- Come Rain, Come Shine from South Korean Yoon-ki Lee, by all accounts a quiet and effecting divorce drama.
- The Destiny of Lesser Animals, a Ghanan police thriller, which is something you don’t see every day.
- José Padilha’s sequel to his own semi-controversial and wildly successful Elite Squad, this time subtitled The Enemy Within, exploring corruption in Brazil’s crack police task force.
- Project Nim: director James Marsh follows Oscar-winner Man On Wire with a documentary about Nim Chimpsky, the chimp who was taught to use sign language. Science and communication or exploitation and greed?
- Love Crime, the final film from the hardboiled and quietly great Alain Corneau, a bloody corporate thriller starring Kristen Scott Thomas and Ludivine Sagnier.
- And Winnie the Pooh.
Spread the various other sections, including narrative and documentary competitions, are films from Thailand, Quebec, Chile, Jakarta, Alaska, Austria, Czech Republic, Argentina and elsewhere. Special Spotlights fall on documenting Mexico, and features and documentaries from Cuba. The late-night The Beyond section is usually fun, and certainly giant Japanese robot movie Karate-Robo Zaborgar should be. Silverlake-set stalker movie Entrance is unfortunately ghastly, but then there’s the latest good-natured frightener from busy producer Larry Fessenden The Innkeepers, helmed by House of the Devil’s Ti West, plus a couple of entries from South Korea, of which Haunters has an intriguingly gaze-centred premise.
After last year’s Nilsson treat, the Retrospective survey is disappointingly disparate: John Singleton’s blistering Boyz n the Hood (1991) will always be fantastic, and is here the occasion of a 20th anniversary cast and crew reunion; German sub classic Das Boot (1981) fully deserves its reputation and if you think you can’t spend three and a half hours in a submarine, you can; and then there’s Elia Kazan’s rare and recently restored Wild River (1960), a slightly wonky chewing over of Tennessee land rights in the 1930s with Monty Clift trying to persuade obstinate old Jo Van Fleet to vacate her property so they can flood the area, and alien-eyed Lee Remick as the love interest. More interesting are the recent Films That Got Away: Paper Solider (2008) about the early ‘60s Soviet space programme, more Solris than The Right Stuff and honoured at Venice for Aleksei German Ml’s direction. This is paired with Mr Nobody (2009), the first feature in thirteen years from Toto the Hero director Jaco van Dormael, starring Jared Leto, Diane Kruger and Sara Polley in a time-bending mix of alternate realities, as the 118 year-old Nemo Nobody recounts his life story. It played well in Europe but never made it to the States and is going to be a fuck’s sight better than Benjamin bloody Button. Unfortunately it clashes in the schedule with veteran Raoul Ruíz’s epic (4-hour) Mysteries of Lisbon; a trans-European 19th-century Chinese box of stories, riddles and identity, it’s my number one unmissable.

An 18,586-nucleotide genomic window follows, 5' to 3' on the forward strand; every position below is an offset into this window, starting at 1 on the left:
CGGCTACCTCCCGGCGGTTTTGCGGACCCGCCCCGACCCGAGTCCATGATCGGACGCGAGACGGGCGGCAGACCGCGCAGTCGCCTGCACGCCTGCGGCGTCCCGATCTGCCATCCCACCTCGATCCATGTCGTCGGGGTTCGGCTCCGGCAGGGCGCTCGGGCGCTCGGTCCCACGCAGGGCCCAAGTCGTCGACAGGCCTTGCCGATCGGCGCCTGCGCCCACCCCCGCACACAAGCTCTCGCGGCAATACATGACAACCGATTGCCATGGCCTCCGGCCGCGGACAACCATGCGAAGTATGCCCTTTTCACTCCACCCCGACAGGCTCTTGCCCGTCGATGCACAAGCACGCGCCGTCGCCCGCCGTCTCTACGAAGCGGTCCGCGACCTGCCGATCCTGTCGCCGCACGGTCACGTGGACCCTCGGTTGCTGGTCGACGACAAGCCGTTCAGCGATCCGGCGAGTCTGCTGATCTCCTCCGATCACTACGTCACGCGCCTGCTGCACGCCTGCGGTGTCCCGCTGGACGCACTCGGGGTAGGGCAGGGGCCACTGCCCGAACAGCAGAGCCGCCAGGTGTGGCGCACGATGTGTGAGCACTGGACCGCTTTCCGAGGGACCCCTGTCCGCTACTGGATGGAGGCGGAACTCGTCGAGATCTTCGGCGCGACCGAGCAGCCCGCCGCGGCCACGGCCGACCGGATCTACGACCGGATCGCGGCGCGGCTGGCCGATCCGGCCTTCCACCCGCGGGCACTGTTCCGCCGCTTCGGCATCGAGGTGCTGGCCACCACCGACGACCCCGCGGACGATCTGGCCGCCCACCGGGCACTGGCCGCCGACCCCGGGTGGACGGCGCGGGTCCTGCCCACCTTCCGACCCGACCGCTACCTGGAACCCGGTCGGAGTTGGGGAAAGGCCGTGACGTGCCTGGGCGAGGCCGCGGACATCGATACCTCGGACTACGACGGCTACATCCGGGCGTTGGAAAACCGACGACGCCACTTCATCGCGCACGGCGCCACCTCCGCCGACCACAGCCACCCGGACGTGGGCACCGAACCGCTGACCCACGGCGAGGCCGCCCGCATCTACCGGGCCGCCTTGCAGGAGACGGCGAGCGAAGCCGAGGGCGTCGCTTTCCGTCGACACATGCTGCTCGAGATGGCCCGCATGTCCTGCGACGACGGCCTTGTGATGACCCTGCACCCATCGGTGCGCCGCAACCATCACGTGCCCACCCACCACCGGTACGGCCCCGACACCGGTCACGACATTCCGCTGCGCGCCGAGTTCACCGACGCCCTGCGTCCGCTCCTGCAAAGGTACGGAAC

All this plsu Community screenings including Ferris Bueller’s Day Off, Stand By Me, and either Breakfast at Tiffany’s or Raiders of the Lost Ark outside in the Nokia Plaza, dependent on website voting; lots of music videos and shorts; and a whole load of Conversations and Panels, including special evenings with Julie Taymor; Jack Black in conversation with Shirley MacLaine; and a soirée with James Franco, unveiling his film The Broken Tower about difficult ‘20s poet Hart Crane, which should be fun.
Learn more, find the schedule, see trailers etc at the Festival website.